Facebook reflects a disconnect with reality that should give us pause
Facebook and the War
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As a recent convert to the world of Facebook, I am overwhelmed by its content and the extent to which individuals reveal their innermost emotions via the social media.
With the Jewish State, finally responding to the numerous missile attacks on its civilian population and, in return, much of Israel coming under a new barrage of the Iranian weaponry, Facebook seems to be an ideal petri dish for ideas, thoughts and feelings on the serious issues of the day.
The emotions displayed by many of my Evangelical Christian friends, who have been posting photographs of religious Jewish soldiers praying at historic holy sites, fill numerous Facebook pages with deeply moving content. One can hear the anguish in their messaging and, at the same time, feel their total resolve and conviction that the Almighty will not abandon the Jewish people and that will once again be victorious.
Equally touching were the many messages from my Israeli friends and several within the Orthodox community here in posted. They, like the Christian Evangelicals, have complete faith and hope and trust in the Almighty that he will once again protect his people. Their comments, insights, rabbinical sayings and the images they post all give tremendous chizuk- strength.
My secular Zionist friends have been equally adamant in their support for Israel and angered at the outrage of those in the media who portray a false image of what has transpired, in the context of Israel’s need to respond to the ongoing hostility directed against it by Gaza’s terrorist masters.
Yet there is another element of life with Facebook that has simply surprised me. For many of my Facebook friends, life goes on as if nothing is happening to the Jewish people. Instead we see pictures of cute dogs and cats chasing balls and comments from people describing their fine dining experiences or simply what they ate for supper. Their Facebook photos show fresh smiling faces, which appear totally oblivious to the fact that there is a war in the world in which, once again, six million Jews are coming under fire. It seems to have slipped under their radar screen.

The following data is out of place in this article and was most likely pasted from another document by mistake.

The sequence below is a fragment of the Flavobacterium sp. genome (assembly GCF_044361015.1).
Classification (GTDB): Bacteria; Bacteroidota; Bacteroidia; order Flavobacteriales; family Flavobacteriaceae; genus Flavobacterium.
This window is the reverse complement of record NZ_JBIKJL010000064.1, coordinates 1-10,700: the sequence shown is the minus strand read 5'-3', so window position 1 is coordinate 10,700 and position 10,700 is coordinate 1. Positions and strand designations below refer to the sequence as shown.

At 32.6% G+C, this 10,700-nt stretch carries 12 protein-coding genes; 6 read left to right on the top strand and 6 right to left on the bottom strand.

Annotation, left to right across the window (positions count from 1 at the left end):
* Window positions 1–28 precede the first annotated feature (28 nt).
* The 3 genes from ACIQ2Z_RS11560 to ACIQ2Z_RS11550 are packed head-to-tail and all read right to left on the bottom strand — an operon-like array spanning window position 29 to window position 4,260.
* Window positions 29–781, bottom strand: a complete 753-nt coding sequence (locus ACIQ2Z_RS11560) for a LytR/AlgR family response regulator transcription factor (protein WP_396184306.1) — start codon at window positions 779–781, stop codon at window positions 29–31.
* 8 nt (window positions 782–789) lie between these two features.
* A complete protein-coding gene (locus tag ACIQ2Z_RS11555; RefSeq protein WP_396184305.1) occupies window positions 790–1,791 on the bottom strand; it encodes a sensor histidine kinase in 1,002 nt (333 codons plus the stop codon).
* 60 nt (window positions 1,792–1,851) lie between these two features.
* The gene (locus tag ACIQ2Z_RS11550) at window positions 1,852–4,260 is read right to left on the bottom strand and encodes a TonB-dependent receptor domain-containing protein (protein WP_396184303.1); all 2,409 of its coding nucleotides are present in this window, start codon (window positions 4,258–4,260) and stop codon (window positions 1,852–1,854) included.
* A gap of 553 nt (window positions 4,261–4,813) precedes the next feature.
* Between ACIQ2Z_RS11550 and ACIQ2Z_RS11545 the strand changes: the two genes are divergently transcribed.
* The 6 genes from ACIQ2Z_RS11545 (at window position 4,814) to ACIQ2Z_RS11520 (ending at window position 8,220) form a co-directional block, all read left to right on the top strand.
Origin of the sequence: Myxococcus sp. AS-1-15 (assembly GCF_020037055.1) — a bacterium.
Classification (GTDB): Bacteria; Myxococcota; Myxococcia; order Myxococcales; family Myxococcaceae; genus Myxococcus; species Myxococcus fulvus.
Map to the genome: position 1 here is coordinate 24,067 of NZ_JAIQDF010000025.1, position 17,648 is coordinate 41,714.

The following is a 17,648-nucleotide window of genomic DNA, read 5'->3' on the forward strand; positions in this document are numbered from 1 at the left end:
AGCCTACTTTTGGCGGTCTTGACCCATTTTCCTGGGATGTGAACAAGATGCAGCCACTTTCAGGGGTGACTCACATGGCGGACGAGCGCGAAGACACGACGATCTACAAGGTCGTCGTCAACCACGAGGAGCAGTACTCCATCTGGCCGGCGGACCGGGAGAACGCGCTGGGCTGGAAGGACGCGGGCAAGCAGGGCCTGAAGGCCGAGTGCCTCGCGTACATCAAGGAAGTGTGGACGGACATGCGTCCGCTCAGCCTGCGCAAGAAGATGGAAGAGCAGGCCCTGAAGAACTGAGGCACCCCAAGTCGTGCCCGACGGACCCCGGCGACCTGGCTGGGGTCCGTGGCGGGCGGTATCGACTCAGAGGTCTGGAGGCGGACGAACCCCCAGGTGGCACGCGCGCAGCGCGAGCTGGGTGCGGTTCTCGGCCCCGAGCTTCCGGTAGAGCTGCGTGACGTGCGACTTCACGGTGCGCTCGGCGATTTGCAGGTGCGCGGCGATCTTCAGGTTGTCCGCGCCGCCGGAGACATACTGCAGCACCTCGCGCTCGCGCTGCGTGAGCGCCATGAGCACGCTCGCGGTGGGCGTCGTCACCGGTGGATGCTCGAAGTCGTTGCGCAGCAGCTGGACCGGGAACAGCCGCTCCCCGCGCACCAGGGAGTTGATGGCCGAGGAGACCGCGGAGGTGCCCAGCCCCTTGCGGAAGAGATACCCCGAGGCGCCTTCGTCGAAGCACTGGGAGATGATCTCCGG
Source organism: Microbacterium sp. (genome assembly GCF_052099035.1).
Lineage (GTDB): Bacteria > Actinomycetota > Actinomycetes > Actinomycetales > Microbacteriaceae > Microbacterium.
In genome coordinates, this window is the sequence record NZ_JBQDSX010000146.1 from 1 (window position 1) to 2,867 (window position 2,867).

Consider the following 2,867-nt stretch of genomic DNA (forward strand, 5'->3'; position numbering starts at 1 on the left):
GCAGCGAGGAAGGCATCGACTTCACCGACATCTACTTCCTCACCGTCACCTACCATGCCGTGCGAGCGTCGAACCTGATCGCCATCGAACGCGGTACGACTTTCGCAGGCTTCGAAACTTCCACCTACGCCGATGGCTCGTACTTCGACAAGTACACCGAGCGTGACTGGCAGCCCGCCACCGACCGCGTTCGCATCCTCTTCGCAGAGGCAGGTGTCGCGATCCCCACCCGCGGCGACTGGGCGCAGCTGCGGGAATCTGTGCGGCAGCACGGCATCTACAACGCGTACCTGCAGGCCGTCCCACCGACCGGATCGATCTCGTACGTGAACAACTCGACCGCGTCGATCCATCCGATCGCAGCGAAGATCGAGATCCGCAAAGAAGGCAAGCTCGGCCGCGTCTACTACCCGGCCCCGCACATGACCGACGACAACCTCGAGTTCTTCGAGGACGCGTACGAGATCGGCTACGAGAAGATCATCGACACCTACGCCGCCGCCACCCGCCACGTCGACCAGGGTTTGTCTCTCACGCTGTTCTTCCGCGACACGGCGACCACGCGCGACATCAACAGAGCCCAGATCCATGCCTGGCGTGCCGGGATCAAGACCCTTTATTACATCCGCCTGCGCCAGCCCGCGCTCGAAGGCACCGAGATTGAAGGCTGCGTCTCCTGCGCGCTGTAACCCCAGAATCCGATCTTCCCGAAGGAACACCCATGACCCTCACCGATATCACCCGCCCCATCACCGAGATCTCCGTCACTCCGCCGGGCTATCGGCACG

I recall the outpouring of community concern in 1967, and again in 1973, and although there was no Facebook at the time, I am confident that no self-respecting, caring Jew would be writing and posting about the cute new trick that their dog learned this past weekend while the fate of is being determined. In this respect I think Facebook clearly demonstrates a growing disconnect between great numbers of the Jewish community and the general community as to the welfare and future of the Jewish State.
Perhaps for the general community, it is just another skirmish somewhere in the world and they are certain will once again be victorious because, after all, it is portrayed as a giant in the. However, in terms of the Jewish groupings on Facebook, I am concerned that it seems to be business as usual, with all the day-to-day pettiness being posted for friends to examine and comment on. Indeed, there are dozens of comments on new recipes or on the ubiquitous photos of animals, while our brothers and sisters run for bomb shelters in fear of their lives.
I am blessed that the overwhelming numbers of my friends on Facebook share the convictions that I have and the desire to bring the truth about the dangers faces to the world. As for the rest, perhaps Facebook reflects a disconnect with reality that should give us pause.
I am delighted that the ability to spread the word has become easier, but I despair when I think of all those individuals whose days and lives are not touched by events now unfolding throughout the world. I pray that these individuals find it within their hearts to use whatever means is at their disposal – including Facebook – to speak up in defense of the Jewish people.
Our strength lies in unity. Now is the time to let your voice be heard.